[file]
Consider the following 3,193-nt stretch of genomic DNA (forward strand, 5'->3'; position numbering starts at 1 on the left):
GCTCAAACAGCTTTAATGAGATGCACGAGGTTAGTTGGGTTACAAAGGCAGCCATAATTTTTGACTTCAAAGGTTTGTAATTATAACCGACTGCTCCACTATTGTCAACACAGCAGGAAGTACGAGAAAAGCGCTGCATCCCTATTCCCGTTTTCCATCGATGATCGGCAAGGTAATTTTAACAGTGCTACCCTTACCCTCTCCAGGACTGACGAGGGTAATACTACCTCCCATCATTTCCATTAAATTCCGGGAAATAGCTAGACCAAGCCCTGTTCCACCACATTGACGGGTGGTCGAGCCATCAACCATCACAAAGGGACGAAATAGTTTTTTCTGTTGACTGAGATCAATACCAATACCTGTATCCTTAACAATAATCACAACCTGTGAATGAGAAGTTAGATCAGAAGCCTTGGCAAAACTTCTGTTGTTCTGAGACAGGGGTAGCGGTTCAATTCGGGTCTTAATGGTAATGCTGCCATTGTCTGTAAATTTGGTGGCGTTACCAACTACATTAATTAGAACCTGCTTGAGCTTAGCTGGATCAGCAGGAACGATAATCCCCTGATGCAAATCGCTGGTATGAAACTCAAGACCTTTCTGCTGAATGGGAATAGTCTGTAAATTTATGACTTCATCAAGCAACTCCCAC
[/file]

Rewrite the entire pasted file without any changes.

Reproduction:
Consider the following 3,193-nt stretch of genomic DNA (forward strand, 5'->3'; position numbering starts at 1 on the left):
GCTCAAACAGCTTTAATGAGATGCACGAGGTTAGTTGGGTTACAAAGGCAGCCATAATTTTTGACTTCAAAGGTTTGTAATTATAACCGACTGCTCCACTATTGTCAACACAGCAGGAAGTACGAGAAAAGCGCTGCATCCCTATTCCCGTTTTCCATCGATGATCGGCAAGGTAATTTTAACAGTGCTACCCTTACCCTCTCCAGGACTGACGAGGGTAATACTACCTCCCATCATTTCCATTAAATTCCGGGAAATAGCTAGACCAAGCCCTGTTCCACCACATTGACGGGTGGTCGAGCCATCAACCATCACAAAGGGACGAAATAGTTTTTTCTGTTGACTGAGATCAATACCAATACCTGTATCCTTAACAATAATCACAACCTGTGAATGAGAAGTTAGATCAGAAGCCTTGGCAAAACTTCTGTTGTTCTGAGACAGGGGTAGCGGTTCAATTCGGGTCTTAATGGTAATGCTGCCATTGTCTGTAAATTTGGTGGCGTTACCAACTACATTAATTAGAACCTGCTTGAGCTTAGCTGGATCAGCAGGAACGATAATCCCCTGATGCAAATCGCTGGTATGAAACTCAAGACCTTTCTGCTGAATGGGAATAGTCTGTAAATTTATGACTTCATCAAGCAACTCCCAC